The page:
18:43Copy video clip URL An Eastern European group talks amongst themselves.

19:46Copy video clip URL A man from England lays on the lawn addressing all of his applications. “I’ve done about 400 already. I’m doing this in order to get a green card.” He notes that he has been posting letters since yesterday at periodic intervals. He adds that he came down today with what he thought would be enough, but sees that others have at least 500 applications each.

21:49Copy video clip URL Interview with attorney Doug Ginsberg who stands outside his 29-foot RV in a rented parking spot at a nearby gas station. He notes he is here with a group of attorneys representing Visa applicants. The group is mailing letters to the lottery on their clients’ behalf. He says collectively they have between 100,000 and 200,000 applications. Many have already been mailed. Sixty per cent are mailed from here at Merrifield. He says there are three bin sites set up in the post office parking lot. He says we do a drop in as many different bins possible. We estimate how long they take to fill up, then we get another load and get back in line. He says the USPS has an auto drop at a different location that allows a person in a car to drive up to drop off mail. He says they have someone doing that for them. He says that yesterday at 7 o’clock was considered the magic hour for dropping off. He notes they’ve mailed a minimum of 100 applications per client, though he’s heard some applicants mail as many as 1,500 to, 2,000 applications.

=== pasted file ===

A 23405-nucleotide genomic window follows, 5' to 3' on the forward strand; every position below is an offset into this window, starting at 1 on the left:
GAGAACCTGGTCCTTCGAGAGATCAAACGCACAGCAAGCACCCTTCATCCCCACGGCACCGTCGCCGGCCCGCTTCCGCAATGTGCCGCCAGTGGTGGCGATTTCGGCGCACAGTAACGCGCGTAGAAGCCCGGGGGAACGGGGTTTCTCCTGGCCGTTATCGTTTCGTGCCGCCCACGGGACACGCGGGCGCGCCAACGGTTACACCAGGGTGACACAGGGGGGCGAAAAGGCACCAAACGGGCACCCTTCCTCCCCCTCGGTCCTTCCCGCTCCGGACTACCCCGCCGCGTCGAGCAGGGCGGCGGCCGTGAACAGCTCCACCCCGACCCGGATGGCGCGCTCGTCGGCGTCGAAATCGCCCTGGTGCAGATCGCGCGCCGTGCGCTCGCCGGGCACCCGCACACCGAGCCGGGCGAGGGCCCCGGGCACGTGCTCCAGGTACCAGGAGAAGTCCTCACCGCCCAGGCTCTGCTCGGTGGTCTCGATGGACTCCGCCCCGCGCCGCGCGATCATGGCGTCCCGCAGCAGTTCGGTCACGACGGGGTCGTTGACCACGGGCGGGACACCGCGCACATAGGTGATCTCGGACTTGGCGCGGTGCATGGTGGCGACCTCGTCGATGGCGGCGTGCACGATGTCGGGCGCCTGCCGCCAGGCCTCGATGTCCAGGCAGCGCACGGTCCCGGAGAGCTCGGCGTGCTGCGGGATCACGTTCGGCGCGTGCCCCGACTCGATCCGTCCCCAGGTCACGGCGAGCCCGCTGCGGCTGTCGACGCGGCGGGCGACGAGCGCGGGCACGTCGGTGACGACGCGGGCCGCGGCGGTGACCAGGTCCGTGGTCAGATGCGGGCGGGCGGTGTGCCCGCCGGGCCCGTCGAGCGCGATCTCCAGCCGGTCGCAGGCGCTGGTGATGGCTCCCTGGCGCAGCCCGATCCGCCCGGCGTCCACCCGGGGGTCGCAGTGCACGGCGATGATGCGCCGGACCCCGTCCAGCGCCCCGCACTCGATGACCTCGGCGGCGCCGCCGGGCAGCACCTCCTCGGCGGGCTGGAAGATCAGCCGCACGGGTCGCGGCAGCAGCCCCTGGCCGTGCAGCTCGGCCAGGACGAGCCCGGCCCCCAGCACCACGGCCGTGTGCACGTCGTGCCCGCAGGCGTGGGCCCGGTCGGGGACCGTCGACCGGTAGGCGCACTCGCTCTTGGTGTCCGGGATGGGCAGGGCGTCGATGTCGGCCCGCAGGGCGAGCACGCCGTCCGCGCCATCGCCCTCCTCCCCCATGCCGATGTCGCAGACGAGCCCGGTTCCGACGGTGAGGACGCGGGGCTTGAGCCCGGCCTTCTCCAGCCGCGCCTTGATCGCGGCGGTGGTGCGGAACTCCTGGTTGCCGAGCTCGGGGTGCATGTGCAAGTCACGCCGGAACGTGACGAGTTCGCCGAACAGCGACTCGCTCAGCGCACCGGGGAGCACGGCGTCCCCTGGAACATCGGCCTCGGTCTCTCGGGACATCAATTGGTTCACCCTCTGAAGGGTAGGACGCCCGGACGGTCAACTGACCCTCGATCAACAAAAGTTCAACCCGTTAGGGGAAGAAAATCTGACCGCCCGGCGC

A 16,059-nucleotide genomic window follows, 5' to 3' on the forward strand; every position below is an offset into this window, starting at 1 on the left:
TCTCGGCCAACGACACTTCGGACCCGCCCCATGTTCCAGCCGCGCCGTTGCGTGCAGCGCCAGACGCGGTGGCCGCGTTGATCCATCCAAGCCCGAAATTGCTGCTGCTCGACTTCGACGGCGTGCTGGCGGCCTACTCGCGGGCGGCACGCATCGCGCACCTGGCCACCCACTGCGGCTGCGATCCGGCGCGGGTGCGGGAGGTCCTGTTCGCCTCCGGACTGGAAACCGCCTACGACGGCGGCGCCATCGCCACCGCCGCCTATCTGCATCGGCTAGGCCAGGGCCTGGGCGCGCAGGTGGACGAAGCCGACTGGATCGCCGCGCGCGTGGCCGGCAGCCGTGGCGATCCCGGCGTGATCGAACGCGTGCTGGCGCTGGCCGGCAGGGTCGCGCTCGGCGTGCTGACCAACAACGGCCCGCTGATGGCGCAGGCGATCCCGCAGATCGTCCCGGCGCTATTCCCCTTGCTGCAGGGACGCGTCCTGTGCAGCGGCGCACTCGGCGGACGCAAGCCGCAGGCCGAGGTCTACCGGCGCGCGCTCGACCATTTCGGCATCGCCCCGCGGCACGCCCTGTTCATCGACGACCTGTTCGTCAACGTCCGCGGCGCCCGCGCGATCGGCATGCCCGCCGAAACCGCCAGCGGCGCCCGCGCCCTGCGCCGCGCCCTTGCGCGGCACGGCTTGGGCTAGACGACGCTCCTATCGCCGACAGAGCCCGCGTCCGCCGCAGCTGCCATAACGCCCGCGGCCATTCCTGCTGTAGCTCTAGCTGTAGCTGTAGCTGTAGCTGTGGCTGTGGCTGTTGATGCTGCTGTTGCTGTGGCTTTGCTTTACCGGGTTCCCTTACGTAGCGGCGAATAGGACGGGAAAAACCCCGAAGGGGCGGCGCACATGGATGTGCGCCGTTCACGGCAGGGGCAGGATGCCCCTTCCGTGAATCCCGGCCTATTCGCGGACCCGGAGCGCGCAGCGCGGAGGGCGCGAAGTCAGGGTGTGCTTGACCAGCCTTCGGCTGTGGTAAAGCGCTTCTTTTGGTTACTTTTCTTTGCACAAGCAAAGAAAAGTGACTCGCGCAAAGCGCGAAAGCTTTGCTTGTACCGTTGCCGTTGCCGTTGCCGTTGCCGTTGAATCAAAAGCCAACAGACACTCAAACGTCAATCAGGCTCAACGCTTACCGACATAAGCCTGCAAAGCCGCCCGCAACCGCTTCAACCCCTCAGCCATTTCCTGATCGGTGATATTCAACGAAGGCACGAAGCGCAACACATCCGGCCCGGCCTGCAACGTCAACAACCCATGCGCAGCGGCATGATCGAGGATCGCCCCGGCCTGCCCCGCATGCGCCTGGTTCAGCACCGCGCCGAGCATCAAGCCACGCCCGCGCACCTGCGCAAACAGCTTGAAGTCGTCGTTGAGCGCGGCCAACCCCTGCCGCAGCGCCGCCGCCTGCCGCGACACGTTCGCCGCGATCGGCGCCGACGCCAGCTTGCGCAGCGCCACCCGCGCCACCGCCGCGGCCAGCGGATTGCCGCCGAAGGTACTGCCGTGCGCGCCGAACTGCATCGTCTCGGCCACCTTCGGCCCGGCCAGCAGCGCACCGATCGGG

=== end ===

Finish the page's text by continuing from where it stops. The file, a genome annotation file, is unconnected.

25:39Copy video clip URL Inside the lawyer’s RV. Ginsberg shows all the bins taking up every bit of space in the camper. “This is our processing center,” he quips. He notes that playing in the background on TV while they processed all the mail was the Clarence Thomas Supreme Court nomination.

26:36Copy video clip URL A newspaper article reporting on the lottery drop off at Merrifield. A Japanese man notes that he is helping Japanese clients come into the US. His system was to distribute all his letters at 7 o’clock yesterday. He notes that one after twelve am today will be too late. He shows bags and bags of all the letters he has yet to mail. He says some of his clients are sending 300 applications each, some only 100 each.

27:52Copy video clip URL People dropping their applications into various bags of other letters to prepare them for a drop off at the post office.

29:00Copy video clip URL A Polish woman is licking stamps and stamping her many envelopes. She says she is mailing 200 letters.

30:19Copy video clip URL An Irishman addressing his team about how the mail will be monitored so that all their drop offs have equal chance for success.

30:54Copy video clip URL An Argentine video crew interviewing the videographer. They talk about sharing footage. Videographer shoots a Virginia Lottery sign.

32:39Copy video clip URL END